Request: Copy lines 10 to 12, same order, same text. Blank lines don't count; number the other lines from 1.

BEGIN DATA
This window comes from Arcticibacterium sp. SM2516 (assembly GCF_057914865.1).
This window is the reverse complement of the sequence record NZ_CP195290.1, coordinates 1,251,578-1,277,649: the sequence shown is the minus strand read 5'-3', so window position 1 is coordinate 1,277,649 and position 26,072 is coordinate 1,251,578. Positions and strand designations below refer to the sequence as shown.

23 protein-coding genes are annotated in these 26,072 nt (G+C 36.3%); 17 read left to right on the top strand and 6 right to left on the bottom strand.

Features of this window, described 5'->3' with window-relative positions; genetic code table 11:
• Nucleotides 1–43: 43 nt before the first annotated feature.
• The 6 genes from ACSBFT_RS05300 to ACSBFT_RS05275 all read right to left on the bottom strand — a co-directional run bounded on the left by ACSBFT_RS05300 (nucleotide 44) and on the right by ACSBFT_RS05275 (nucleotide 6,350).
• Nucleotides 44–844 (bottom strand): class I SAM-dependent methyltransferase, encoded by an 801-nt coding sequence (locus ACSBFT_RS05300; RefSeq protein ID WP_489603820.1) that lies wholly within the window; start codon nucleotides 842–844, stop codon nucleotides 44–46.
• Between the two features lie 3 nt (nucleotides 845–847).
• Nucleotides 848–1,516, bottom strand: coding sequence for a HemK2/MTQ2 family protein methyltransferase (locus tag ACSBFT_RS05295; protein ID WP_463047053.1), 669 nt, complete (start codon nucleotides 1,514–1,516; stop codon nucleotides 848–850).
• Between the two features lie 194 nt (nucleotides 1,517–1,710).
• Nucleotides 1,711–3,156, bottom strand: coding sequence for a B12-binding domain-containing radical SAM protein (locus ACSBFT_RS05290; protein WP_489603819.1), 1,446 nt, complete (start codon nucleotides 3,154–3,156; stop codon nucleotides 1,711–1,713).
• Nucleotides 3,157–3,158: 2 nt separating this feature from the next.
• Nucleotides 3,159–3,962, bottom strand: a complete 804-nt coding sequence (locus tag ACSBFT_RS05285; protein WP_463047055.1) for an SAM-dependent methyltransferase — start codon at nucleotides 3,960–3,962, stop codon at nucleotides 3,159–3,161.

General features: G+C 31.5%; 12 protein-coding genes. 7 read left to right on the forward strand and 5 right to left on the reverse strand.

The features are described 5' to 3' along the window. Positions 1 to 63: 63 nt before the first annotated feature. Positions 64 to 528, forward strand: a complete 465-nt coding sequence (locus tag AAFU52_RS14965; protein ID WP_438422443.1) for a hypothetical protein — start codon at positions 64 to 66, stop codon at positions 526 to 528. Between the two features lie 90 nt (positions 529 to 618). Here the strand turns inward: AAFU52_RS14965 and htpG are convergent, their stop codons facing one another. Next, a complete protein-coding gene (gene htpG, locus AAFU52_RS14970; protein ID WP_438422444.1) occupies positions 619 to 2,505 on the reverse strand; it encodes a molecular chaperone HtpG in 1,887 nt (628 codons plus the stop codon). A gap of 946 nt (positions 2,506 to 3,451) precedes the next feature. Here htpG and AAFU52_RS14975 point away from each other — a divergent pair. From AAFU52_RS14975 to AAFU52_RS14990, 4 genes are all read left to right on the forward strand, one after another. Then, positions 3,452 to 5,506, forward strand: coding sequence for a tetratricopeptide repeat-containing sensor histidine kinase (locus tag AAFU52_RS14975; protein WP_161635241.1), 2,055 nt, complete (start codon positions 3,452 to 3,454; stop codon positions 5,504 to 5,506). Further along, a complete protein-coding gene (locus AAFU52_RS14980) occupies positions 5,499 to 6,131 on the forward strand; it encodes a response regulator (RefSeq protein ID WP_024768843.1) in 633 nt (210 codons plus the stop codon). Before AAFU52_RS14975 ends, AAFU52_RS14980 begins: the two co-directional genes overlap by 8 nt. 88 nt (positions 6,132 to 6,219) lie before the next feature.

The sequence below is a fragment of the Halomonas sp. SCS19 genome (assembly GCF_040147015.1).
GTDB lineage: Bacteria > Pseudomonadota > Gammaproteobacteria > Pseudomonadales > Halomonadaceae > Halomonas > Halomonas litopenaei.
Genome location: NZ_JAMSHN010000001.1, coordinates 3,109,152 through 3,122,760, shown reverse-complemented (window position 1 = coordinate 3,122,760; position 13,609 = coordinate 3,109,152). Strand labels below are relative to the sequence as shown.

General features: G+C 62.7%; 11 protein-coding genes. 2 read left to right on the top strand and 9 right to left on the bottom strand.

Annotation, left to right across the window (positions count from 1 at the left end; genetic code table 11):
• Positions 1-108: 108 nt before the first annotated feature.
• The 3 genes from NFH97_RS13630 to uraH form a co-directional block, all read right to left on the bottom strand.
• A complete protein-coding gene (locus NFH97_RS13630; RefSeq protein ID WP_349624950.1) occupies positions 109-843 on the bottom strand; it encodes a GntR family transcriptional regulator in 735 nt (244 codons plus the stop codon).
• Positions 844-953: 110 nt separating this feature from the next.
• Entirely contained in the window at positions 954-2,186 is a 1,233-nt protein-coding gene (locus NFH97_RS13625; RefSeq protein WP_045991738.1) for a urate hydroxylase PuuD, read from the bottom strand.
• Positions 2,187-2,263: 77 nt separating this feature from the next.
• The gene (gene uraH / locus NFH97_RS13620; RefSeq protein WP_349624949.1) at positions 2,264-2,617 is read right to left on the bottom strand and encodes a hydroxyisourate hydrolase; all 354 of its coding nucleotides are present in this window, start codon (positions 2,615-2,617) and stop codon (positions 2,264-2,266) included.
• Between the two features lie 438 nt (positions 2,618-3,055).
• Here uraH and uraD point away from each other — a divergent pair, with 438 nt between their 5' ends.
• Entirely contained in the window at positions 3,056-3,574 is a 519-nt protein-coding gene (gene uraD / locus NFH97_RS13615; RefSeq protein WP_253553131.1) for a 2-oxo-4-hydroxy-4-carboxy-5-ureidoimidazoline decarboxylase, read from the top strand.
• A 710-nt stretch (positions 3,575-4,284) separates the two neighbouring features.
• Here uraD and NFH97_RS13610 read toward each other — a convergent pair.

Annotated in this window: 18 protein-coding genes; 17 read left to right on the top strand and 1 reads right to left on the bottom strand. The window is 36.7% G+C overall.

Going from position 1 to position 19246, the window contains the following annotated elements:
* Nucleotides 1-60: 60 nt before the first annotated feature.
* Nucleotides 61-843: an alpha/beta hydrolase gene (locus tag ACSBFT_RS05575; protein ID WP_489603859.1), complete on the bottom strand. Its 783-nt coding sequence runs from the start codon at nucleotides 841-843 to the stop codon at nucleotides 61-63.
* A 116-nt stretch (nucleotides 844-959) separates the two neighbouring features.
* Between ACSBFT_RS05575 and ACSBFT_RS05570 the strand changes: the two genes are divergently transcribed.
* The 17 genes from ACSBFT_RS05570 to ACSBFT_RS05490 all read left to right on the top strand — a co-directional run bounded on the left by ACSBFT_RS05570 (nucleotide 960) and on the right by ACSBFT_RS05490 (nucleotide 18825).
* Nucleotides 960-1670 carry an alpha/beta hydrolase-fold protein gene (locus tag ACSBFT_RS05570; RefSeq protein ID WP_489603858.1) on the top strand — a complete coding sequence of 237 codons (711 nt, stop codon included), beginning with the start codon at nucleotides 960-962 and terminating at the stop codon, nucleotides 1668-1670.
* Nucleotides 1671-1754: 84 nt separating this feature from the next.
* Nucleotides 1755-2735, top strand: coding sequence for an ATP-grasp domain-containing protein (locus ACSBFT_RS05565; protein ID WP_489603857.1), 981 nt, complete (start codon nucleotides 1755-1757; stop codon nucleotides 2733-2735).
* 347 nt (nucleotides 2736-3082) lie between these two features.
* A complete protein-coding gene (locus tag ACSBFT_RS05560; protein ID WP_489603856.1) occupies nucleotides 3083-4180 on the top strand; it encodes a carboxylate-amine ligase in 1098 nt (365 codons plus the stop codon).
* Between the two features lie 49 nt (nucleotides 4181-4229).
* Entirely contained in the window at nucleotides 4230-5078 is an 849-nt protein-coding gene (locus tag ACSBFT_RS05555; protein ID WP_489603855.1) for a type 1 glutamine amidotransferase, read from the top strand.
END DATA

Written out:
• Between the two features lie 194 nt (nucleotides 1,517–1,710).
• Nucleotides 1,711–3,156, bottom strand: coding sequence for a B12-binding domain-containing radical SAM protein (locus ACSBFT_RS05290; protein WP_489603819.1), 1,446 nt, complete (start codon nucleotides 3,154–3,156; stop codon nucleotides 1,711–1,713).
• Nucleotides 3,157–3,158: 2 nt separating this feature from the next.